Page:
12-13-2010, 02:13 AM
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You have an ideal situation here for learning saltwater gradually with the same fish starting out in brackish conditions. Mollys, especially the sailfin mollys do wonderfully in brackish water and can be acclimated to full saltwater if it is done slow enough. Yes, I have done it and I have taught others to do it as well.
One thing to be careful of is population. Working with all the same sex is important if that is the only tank you have available for them, unless you have an outlet that will take the fry when they are very small. Mollys tend to grow almost double in size when kept/raised in brackish water from a young age to adult. The last ones I worked with were silver sailfin mollys and the adults were about 5 - 6 inches long at full grown, and their fry were much larger than the average molly fry as well. 20 gallons would not give you much room for even 1 full spawn on a temporary basis. The good news is that 2 females or 2 males are perfectly compatible together long term, which helps to avoid breeding.
To start this out, rinse everything very well with plain fresh water, set up the tank and get it cycled. Start out as freshwater, introduce the mollys and gradually add salt content with each water change until you reach brackish conditions. There is no limit to the range mollys can tolerate in brackish conditions, so work them up to whatever you are comfortable with and then maintain it there for 1 - 2 months. After 1 - 2 months, slowly increase spg/salinity with each water change until you reach full saltwater conditions. Mollys do real well at 1.023 spg/salinity, which makes them compatible with many of the peaceful small marine fishes such as shrimp gobies, oscellaris clownfish, and many of the shrimp species. The only warning is not to mix mollys with corals as they tend to pick at and/or eat most of them which will damage and kill the coral. If you go this route, to convert to a marine tank and allow room for other tank mates, a larger tank would then be needed.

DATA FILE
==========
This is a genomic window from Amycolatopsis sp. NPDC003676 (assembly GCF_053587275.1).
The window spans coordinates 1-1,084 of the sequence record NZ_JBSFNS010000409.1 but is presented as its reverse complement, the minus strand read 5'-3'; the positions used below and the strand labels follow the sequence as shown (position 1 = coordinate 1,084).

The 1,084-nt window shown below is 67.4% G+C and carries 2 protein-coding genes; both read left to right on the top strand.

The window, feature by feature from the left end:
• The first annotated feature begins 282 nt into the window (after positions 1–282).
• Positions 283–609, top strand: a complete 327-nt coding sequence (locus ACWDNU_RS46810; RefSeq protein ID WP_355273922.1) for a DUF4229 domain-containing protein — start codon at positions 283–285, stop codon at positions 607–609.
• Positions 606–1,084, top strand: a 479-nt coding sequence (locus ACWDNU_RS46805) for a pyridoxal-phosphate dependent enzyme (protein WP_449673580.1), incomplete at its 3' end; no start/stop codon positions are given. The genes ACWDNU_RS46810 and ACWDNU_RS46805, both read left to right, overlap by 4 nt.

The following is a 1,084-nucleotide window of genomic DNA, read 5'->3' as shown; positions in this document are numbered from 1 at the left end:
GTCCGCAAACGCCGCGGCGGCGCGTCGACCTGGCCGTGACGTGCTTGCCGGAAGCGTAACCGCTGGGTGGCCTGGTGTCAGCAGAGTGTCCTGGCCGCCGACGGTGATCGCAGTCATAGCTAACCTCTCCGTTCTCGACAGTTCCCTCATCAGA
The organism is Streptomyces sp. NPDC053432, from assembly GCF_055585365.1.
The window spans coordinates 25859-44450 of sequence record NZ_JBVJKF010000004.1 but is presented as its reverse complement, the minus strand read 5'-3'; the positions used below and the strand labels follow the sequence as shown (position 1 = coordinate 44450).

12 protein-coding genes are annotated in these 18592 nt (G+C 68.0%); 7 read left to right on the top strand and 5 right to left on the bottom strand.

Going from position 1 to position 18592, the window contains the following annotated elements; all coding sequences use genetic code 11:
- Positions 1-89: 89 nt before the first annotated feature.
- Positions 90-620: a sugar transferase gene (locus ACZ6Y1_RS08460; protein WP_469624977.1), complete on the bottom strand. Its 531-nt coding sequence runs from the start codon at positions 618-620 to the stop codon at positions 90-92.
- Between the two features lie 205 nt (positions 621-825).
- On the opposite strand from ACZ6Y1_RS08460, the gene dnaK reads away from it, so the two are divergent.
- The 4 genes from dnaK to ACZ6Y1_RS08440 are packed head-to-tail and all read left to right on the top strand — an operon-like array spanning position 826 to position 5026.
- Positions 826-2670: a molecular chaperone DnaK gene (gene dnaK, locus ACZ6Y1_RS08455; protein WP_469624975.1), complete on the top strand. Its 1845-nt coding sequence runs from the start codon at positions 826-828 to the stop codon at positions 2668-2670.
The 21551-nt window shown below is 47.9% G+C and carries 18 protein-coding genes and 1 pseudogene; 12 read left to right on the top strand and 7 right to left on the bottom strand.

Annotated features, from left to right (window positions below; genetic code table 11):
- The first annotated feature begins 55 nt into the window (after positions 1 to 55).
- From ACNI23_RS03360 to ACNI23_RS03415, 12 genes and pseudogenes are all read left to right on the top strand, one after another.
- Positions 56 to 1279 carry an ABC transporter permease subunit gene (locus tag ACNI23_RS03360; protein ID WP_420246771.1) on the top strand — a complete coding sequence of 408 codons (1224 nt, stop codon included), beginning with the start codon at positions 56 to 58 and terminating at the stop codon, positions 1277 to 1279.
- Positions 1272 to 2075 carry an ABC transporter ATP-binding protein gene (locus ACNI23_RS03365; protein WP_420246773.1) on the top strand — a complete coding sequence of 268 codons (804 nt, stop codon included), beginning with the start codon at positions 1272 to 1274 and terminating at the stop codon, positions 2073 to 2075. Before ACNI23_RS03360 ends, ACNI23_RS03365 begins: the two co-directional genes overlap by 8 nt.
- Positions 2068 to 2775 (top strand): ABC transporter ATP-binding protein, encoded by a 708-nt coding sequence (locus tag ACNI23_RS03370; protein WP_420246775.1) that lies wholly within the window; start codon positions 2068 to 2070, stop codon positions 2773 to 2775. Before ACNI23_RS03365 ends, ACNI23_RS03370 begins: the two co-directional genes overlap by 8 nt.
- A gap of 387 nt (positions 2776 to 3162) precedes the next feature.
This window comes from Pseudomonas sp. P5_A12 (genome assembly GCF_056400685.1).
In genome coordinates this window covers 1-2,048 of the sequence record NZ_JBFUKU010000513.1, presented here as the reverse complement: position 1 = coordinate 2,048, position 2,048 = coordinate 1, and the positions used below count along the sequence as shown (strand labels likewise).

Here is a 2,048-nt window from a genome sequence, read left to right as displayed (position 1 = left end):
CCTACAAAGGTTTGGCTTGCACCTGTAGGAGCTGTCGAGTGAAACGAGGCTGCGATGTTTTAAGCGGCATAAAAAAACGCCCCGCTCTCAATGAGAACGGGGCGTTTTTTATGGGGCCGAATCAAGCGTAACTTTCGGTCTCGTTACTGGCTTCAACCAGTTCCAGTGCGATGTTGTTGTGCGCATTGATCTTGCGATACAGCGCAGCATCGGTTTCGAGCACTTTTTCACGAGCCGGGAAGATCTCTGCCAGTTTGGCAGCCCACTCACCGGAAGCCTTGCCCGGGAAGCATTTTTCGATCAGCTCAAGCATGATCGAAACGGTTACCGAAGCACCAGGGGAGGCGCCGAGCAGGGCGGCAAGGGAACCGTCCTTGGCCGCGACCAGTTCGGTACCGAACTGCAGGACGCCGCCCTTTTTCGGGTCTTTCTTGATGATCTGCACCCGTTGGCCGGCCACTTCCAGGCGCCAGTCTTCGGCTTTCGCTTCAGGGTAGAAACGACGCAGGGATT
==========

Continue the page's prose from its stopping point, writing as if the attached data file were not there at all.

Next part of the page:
This is an easy way to learn the ins and outs of saltwater, and if you decide its not for you, its easy to slowly reverse the salinity and take it back down to freshwater conditions in the same manner you worked it up to saltwater to begin with.
Mollys tend to be healthier in brackish water than in either fresh or full saltwater, but healthier in saltwater than in fresh. Many of the common illnesses found today in the standard molly can't survive in a brackish or saltwater environment. The salt also acts as a boost to the immune system of mollys.
Other small brackish water fish that I have always loved were orange chromides and bumble bee gobies, but I think my all time favorite in the brackish fishes is the Indian glass fish (Parambassis ranga). Most often they are sold as freshwater fish but, like the mollys, they thrive best in brackish conditions... (their range of brackish is a bit smaller than that of the molly) If they are purchased as freshwater fish then moving them up to brackish should be gradual like I explained for the mollys.
You have a lot of options open to you. I hope this helps.